While ascending the crest of a snow-capped mountain under an endless sky, I thought about a seminar titled “Schweizer Literatur Als Deutsche Literatur” where we discussed the relationship between space and emotion in Swiss literature. The epic panoramic alps and undulating emerald vales of Kanton Graubünden inspired the creation of Heidi's mountain home and the fictional town of Dörfli. As a child, author Johanna Spyri spent summers here in the high pasturelands of Maienfeld. Often trivialized as “middle brow” (a term that has its roots in phrenology), Spyri’s novel Heidi is a work that contends with German imperialism in the Swiss context. It is the most famous Swiss story world wide. The antagonist of the novel is not a person, rather Frankfurt and the ominous, encroaching forces that threaten the Indigenous Romansh people’s way of life in the alps. The story is an allegory for the sickness-inducing imperialist culture which perpetuates a monolithic world view, immense emotional restraint, linguistic and cultural ‘purity.’ In the novel, the imperial desire to control and standardize nature, if not abject aversion to it, is rectified by Swiss freedom of emotional expression, a deep connection to the natural world, and appreciating diversity within the community. These capitulations of Swiss culture are antithetic to the common tropes associated with Switzerland today: reservedness, order, standardization. 

A critical reading of Heidi in the modern Swiss context reveals that the looming imperial forces succeeded, at least on an institutional level, and one could make the case, rather convincingly, that Swiss-German culture has since been caught in an aporetic space. There is a consensus that Swiss people do not want to fully associate with Germanness … but without any real, tangible, collective recollection of the culture that came before, relics of the past are reduced to aesthetic and culinary properties. (Swiss wrestling, black vests embroidered with white edelweiss, yodeling, and every conceivable variety of melted cheese). The paradox of wanting to return to a place that no longer exists, of piecing together fragments from the past in order to construct a notion of home, of trying to write this home into existence, is something I know all too well. 

In Heidi, there are also striking foundational parallels between the traditional Romansh way of life and that of Coast Salish cultures: living within the land rather than on it, reciprocity in our relationship with the Earth and with individuals, and structuring human settlement and activity around nature rather than the other way around.  Spyri’s novel is objectively the most successful and widely read book in Switzerland; it still contributes to the Swiss economy today. Yet, in a country where women didn’t get suffrage until 1970 (1990 in one Canton), Spyri never had the right to vote in her lifetime.

Dörfli is not a figment of fiction. The beloved mountain village has been constructed to replicate a 300-year-old settlement. The Heidi trail is a circuit, leading through the historic town of Maienfeld, winding up through local vineyards (and some donkeys), until you eventually reach Heididorf. There, you will be met by bleating goats and a picturesque view of Heidi's fountain, winter home, and schoolhouse. The path, adaptable for families and avid hikers, leads you up through dense oak forests, green velvet valleys, and meadows where alpine flowers burst out of the Earth like laughter. The trail is clearly marked, equipped with landmarks that include passages from the book (in English and German), paying homage to various parts of the story.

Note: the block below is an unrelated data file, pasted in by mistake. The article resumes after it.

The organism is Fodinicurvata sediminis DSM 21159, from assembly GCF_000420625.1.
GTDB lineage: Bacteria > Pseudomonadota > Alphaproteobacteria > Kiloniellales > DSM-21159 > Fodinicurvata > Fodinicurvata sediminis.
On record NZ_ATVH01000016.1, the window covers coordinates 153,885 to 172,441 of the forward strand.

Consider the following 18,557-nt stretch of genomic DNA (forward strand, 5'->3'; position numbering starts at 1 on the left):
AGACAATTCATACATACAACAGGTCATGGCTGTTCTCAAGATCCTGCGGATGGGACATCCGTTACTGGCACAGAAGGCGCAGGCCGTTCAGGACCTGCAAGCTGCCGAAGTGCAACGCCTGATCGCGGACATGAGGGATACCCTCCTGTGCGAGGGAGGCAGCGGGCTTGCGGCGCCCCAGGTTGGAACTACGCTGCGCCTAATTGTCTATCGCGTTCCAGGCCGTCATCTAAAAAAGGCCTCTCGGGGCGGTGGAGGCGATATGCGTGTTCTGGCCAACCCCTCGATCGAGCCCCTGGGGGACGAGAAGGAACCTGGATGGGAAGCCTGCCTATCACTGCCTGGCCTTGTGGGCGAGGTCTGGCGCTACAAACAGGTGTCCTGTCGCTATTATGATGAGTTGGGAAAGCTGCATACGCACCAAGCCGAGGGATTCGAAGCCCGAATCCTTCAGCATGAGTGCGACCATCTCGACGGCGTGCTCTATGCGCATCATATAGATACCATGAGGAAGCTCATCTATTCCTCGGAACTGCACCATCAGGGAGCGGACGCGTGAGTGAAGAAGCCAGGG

Twining my fingers with the soft meadow grass and violet aster, I overlook the Alps, the lace of thundering waterfalls worn by the mountainscape, and wonder how many female storytellers besides Spyri lived around here. How many were accused of being witches, or spoke the so-called “dead language” Romansh which, like Halkomelem, was an oral tradition that has been largely preserved through song. 

Perceptions of monolithic national identities, fixed borders, and pure ethnostates are a global fallacy, and this has only become more salient to me from living here. St. Moritz, for example, a luxury alpine resort town in Switzerland which dates back to 1137–39, was named after a dark-skinned, North African knight: Saint Maurice. I wish I could talk to James Baldwin and tell him that the stranger in the village was violent imperialism, that the history of Leukerbad and the therapeutic water of its springs dates back to Roman times, before the enduring construct of biological race. 

This time next week, I’ll drive down to Bellinzona, the childhood town of some friends, for a weekend of limoncello under swaying palm trees, castle ruins from the Duke of Milan’s former reign, and tropical blue lakes that look like ocean. Ticino is less than three hours away by car, but it possesses the language, landscape, and architecture of Northern Italy (which you can technically swim to). The Italian region of Switzerland is equally dazzling, but it is hard to believe that it belongs to the same country as Basel. The locals will say the same, since employment opportunities are scarce, meaning most young people from the Italian region of Switzerland know they will have to go to the German part for university or work.

It feels disingenuous to try to oversimplify or monolithize the experience of living here, a country smaller than Vancouver Island, so I won't do that. I learn more about this enigmatic place every day through wandering its dreamlike, vine-draped alleyways; through leaping into tranquil bodies of water with locals; drinking the anise-hinted firewater my reclusive inventor neighbour makes from our fallen apples; remaining open to diving deeper into the languages of the land (which hold the culture). Instead, let these fragments emulate the tantalizing beauty and looming melancholy of Switzerland: a place desperate to return to itself, wherever that is.